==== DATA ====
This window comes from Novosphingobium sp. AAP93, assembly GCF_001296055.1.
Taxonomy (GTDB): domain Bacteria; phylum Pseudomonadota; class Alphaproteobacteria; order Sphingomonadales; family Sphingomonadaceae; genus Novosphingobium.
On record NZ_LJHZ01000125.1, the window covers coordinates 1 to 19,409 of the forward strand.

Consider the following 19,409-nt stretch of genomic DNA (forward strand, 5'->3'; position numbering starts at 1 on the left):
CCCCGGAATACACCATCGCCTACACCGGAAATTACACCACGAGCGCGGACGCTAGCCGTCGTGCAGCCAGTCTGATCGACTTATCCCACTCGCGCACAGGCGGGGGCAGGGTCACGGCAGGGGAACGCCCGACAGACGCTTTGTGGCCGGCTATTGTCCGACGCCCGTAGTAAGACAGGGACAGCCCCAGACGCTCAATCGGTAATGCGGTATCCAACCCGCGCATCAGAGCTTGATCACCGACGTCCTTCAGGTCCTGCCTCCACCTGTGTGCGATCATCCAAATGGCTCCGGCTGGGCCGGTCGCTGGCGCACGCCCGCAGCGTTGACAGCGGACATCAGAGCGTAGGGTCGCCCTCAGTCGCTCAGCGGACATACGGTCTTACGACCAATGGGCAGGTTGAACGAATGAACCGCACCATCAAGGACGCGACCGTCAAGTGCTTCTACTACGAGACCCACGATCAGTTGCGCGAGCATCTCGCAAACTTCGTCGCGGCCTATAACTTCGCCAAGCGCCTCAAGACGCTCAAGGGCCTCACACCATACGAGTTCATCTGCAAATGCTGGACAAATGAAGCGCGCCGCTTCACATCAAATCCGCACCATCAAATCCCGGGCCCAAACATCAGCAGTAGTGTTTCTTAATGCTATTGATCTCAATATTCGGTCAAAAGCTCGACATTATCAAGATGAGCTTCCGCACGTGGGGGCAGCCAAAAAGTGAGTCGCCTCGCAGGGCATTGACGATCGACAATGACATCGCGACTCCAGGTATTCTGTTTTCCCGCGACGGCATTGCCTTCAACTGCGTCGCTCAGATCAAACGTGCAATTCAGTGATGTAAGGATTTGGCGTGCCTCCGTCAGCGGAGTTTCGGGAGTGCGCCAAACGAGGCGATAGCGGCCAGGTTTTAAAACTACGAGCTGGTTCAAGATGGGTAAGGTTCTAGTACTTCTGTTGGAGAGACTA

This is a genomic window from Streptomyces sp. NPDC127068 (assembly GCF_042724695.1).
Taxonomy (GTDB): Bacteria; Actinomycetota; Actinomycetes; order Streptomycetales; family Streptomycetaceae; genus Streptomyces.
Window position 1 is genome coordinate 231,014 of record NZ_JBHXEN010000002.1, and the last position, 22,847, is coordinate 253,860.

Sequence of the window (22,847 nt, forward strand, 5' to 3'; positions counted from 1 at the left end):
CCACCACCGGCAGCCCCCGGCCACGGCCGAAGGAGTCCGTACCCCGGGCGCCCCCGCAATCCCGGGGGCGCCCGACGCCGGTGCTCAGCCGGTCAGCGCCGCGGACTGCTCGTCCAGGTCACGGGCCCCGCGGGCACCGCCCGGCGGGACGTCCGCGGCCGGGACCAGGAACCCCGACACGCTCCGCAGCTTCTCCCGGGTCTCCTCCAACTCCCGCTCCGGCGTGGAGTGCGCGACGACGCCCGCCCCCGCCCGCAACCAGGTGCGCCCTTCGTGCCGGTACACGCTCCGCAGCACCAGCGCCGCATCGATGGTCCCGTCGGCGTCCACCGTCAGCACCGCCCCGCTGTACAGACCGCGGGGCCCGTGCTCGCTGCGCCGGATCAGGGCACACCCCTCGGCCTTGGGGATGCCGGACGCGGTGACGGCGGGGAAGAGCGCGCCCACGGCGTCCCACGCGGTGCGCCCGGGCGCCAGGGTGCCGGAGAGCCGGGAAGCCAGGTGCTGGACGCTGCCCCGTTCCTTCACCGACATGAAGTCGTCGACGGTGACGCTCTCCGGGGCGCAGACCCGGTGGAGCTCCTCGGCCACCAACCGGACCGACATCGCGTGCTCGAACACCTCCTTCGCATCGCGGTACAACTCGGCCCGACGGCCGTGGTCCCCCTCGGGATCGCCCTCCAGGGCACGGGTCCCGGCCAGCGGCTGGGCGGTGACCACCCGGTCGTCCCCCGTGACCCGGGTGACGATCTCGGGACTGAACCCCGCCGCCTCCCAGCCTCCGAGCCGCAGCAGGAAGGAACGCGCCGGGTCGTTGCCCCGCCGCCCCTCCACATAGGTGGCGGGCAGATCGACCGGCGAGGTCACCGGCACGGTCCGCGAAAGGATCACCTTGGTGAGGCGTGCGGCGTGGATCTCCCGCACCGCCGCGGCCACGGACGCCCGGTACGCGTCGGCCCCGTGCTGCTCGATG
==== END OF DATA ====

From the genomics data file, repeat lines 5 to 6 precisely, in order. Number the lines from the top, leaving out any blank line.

CCCCGGAATACACCATCGCCTACACCGGAAATTACACCACGAGCGCGGACGCTAGCCGTCGTGCAGCCAGTCTGATCGACTTATCCCACTCGCGCACAGGCGGGGGCAGGGTCACGGCAGGGGAACGCCCGACAGACGCTTTGTGGCCGGCTATTGTCCGACGCCCGTAGTAAGACAGGGACAGCCCCAGACGCTCAATCGGTAATGCGGTATCCAACCCGCGCATCAGAGCTTGATCACCGACGTCCTTCAGGTCCTGCCTCCACCTGTGTGCGATCATCCAAATGGCTCCGGCTGGGCCGGTCGCTGGCGCACGCCCGCAGCGTTGACAGCGGACATCAGAGCGTAGGGTCGCCCTCAGTCGCTCAGCGGACATACGGTCTTACGACCAATGGGCAGGTTGAACGAATGAACCGCACCATCAAGGACGCGACCGTCAAGTGCTTCTACTACGAGACCCACGATCAGTTGCGCGAGCATCTCGCAAACTTCGTCGCGGCCTATAACTTCGCCAAGCGCCTCAAGACGCTCAAGGGCCTCACACCATACGAGTTCATCTGCAAATGCTGGACAAATGAAGCGCGCCGCTTCACATCAAATCCGCACCATCAAATCCCGGGCCCAAACATCAGCAGTAGTGTTTCTTAATGCTATTGATCTCAATATTCGGTCAAAAGCTCGACATTATCAAGATGAGCTTCCGCACGTGGGGGCAGCCAAAAAGTGAGTCGCCTCGCAGGGCATTGACGATCGACAATGACATCGCGACTCCAGGTATTCTGTTTTCCCGCGACGGCATTGCCTTCAACTGCGTCGCTCAGATCAAACGTGCAATTCAGTGATGTAAGGATTTGGCGTGCCTCCGTCAGCGGAGTTTCGGGAGTGCGCCAAACGAGGCGATAGCGGCCAGGTTTTAAAACTACGAGCTGGTTCAAGATGGGTAAGGTTCTAGTACTTCTGTTGGAGAGACTA

This is a genomic window from Streptomyces sp. NPDC127068 (assembly GCF_042724695.1).